The heart of a pastor must remain guarded from sin while available to sinners.
The other night that thought raced through my mind until I could contain it no longer. That led to this being written in my journal. It’s raw…very raw.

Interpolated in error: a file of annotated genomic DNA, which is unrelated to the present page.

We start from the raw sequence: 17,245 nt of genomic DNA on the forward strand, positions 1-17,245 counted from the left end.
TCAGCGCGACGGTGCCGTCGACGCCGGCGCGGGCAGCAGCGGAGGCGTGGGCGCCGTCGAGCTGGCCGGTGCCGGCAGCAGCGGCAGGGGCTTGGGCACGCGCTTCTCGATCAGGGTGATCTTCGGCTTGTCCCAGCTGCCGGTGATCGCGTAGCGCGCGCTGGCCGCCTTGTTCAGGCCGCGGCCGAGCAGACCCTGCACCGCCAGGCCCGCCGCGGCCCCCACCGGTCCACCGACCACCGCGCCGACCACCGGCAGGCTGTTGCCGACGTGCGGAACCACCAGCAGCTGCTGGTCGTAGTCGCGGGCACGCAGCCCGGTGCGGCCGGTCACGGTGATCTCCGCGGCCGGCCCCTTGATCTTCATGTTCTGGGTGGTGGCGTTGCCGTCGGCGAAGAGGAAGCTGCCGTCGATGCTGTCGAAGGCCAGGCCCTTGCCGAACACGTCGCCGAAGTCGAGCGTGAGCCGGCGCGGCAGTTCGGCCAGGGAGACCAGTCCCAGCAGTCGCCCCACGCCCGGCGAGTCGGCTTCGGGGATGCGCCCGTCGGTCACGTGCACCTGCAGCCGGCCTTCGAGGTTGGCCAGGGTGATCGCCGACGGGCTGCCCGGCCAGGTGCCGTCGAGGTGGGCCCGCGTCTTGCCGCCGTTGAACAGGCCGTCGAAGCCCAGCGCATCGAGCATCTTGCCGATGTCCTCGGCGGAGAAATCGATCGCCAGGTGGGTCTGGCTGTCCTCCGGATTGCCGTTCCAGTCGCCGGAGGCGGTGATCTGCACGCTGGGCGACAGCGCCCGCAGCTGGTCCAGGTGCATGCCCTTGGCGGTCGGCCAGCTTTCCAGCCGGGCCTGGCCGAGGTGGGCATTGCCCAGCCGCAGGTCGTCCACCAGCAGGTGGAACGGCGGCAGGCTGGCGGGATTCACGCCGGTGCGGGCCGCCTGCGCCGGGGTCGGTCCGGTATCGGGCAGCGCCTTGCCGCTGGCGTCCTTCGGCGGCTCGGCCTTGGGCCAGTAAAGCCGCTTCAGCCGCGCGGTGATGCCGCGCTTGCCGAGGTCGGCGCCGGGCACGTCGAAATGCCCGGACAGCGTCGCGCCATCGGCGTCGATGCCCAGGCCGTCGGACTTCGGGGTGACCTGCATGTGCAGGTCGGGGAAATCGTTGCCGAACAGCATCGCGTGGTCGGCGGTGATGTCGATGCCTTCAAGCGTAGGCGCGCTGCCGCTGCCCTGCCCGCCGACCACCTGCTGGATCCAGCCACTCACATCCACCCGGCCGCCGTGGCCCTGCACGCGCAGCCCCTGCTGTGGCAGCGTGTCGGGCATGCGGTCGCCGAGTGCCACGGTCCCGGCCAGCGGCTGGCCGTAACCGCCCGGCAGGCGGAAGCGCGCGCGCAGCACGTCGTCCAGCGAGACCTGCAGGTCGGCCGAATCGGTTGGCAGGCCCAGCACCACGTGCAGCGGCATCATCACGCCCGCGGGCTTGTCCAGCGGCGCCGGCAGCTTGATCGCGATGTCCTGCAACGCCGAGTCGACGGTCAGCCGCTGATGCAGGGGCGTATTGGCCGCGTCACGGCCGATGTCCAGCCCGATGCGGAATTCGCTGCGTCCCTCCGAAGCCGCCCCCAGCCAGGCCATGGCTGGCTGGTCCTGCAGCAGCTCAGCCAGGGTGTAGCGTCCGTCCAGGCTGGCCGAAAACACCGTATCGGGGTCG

I don’t know if I am truly cut out for ministry. The responsibility is awesome. First and foremost, you have to keep your relationship with Christ healthy, in tact. That requires time consistently, intentionally spent in His presence. More than the 15 minutes in the shower or a half hour commute. Further, your availability must be constant–12 PM, 8 AM, 3 AM, anything in between. God does not require sacrifice. That would be easy. He requires obedience. I must be bridled and not only able but willing to be used however, whenever, wherever He chooses. Further, God uses what man considers foolish to confound the wise. So no, I have to be willing to look foolish or act foolishly–change direction on a dime, go somewhere where no opportunities appear from my current perspective though there are many opportunities where I am, not being fully certain of what lay ahead or IF I’ll return to this place I’ve grown to love. I will have to love wholeheartedly people who will inevitably break my heart and semmingly donate my heart to ungrateful people, knowing that my heart wil be returned abused, bleeding and deeply bruised. I will have to trust that God can heal those deep hurts and that the seeds sown will not come back void. I will have the responsibility of being a bridge–walked on, overlooked, standing fast in a quick current–to Jesus. I will have to present the Word of God to some who have never heard it; to those who will use my sermons as their biblical shot for the week, month, year; those those who loathe the message I am bringing. I will have to risk rejection as I call people on their bluffs, their lies, their illusions. I will counsel people through the biggest events of their lives–marriage, parenthood, death, career changes, the call of God, illness, lifestyle changes and choices, college choices, how to navigate the gray areas of life. I will have to protect sheep from wolves, sheep from their own pack mentality. I will help to navigate the return to society from the wilderness, from society into the wilderness. I will have to love people, watch them grow and send them out into their destiny, trusting God to fill the void in me that is left. I will stand on the mountaintop and hear the whisper of God in the storm; I will sit at the table prepared for me in the Valley of the Shadow of Death in front of my enemies. I will have many enemies and very few true friends. Many enemies will turn into friend and many friends will quickly turn into enemies. People will see me as a well instead of a person; they will see what I can do rather than who I am or Whose I am. My nails will most likely be painfully short and my hair prematurely grey. Sleep will surely elude me most nights, coffee will comfort me as much as the Holy Spirit. My brain will be picked, my motives constantly checked, my heart purged, my life–past, present and future–under a microscope. There will be no skeletons in my closet, no detail too personal to be exploited. Yet, somehow, I cannot imagine any other life. Maybe I’m crazy. Maybe I’m foolish. But I choose to walk forward certainly into the uncertain. Jesus asked me if I would leave Him like others have. My response, “Lord, where else have I to go?”